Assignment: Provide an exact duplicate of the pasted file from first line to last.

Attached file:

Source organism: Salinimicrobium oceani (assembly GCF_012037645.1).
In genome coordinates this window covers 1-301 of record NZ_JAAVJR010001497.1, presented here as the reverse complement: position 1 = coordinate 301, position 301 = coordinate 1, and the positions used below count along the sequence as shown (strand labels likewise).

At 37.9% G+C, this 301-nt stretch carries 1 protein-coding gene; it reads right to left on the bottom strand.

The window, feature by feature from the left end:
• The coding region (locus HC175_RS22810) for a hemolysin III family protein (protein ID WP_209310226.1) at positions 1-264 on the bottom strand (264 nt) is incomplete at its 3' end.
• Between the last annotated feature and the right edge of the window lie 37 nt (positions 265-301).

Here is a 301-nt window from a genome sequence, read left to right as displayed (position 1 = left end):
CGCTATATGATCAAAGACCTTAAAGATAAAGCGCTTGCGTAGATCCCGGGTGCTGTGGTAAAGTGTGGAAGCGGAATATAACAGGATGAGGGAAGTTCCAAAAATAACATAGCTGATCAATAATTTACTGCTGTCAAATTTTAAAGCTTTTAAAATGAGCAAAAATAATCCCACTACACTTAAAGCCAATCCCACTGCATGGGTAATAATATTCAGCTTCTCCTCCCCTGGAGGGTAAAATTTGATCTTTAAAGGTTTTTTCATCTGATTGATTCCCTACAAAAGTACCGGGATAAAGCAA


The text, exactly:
Source organism: Salinimicrobium oceani (assembly GCF_012037645.1).
In genome coordinates this window covers 1-301 of record NZ_JAAVJR010001497.1, presented here as the reverse complement: position 1 = coordinate 301, position 301 = coordinate 1, and the positions used below count along the sequence as shown (strand labels likewise).

At 37.9% G+C, this 301-nt stretch carries 1 protein-coding gene; it reads right to left on the bottom strand.

The window, feature by feature from the left end:
• The coding region (locus HC175_RS22810) for a hemolysin III family protein (protein ID WP_209310226.1) at positions 1-264 on the bottom strand (264 nt) is incomplete at its 3' end.
• Between the last annotated feature and the right edge of the window lie 37 nt (positions 265-301).

Here is a 301-nt window from a genome sequence, read left to right as displayed (position 1 = left end):
CGCTATATGATCAAAGACCTTAAAGATAAAGCGCTTGCGTAGATCCCGGGTGCTGTGGTAAAGTGTGGAAGCGGAATATAACAGGATGAGGGAAGTTCCAAAAATAACATAGCTGATCAATAATTTACTGCTGTCAAATTTTAAAGCTTTTAAAATGAGCAAAAATAATCCCACTACACTTAAAGCCAATCCCACTGCATGGGTAATAATATTCAGCTTCTCCTCCCCTGGAGGGTAAAATTTGATCTTTAAAGGTTTTTTCATCTGATTGATTCCCTACAAAAGTACCGGGATAAAGCAA